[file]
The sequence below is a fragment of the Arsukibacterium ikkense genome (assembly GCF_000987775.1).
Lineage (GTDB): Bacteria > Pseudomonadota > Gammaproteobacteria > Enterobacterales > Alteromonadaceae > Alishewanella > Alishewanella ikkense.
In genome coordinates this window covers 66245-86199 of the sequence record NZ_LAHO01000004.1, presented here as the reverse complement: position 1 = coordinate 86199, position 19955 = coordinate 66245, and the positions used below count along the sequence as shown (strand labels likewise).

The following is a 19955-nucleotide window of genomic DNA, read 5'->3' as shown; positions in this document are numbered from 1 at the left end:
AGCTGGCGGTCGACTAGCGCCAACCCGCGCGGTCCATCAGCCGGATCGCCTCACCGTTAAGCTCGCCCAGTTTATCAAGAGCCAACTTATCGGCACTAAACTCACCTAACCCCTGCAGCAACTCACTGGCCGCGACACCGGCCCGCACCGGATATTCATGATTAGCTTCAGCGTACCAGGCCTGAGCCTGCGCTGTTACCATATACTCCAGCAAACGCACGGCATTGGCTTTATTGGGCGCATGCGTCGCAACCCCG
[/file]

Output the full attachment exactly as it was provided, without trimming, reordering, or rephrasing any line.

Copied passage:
The sequence below is a fragment of the Arsukibacterium ikkense genome (assembly GCF_000987775.1).
Lineage (GTDB): Bacteria > Pseudomonadota > Gammaproteobacteria > Enterobacterales > Alteromonadaceae > Alishewanella > Alishewanella ikkense.
In genome coordinates this window covers 66245-86199 of the sequence record NZ_LAHO01000004.1, presented here as the reverse complement: position 1 = coordinate 86199, position 19955 = coordinate 66245, and the positions used below count along the sequence as shown (strand labels likewise).

The following is a 19955-nucleotide window of genomic DNA, read 5'->3' as shown; positions in this document are numbered from 1 at the left end:
AGCTGGCGGTCGACTAGCGCCAACCCGCGCGGTCCATCAGCCGGATCGCCTCACCGTTAAGCTCGCCCAGTTTATCAAGAGCCAACTTATCGGCACTAAACTCACCTAACCCCTGCAGCAACTCACTGGCCGCGACACCGGCCCGCACCGGATATTCATGATTAGCTTCAGCGTACCAGGCCTGAGCCTGCGCTGTTACCATATACTCCAGCAAACGCACGGCATTGGCTTTATTGGGCGCATGCGTCGCAACCCCG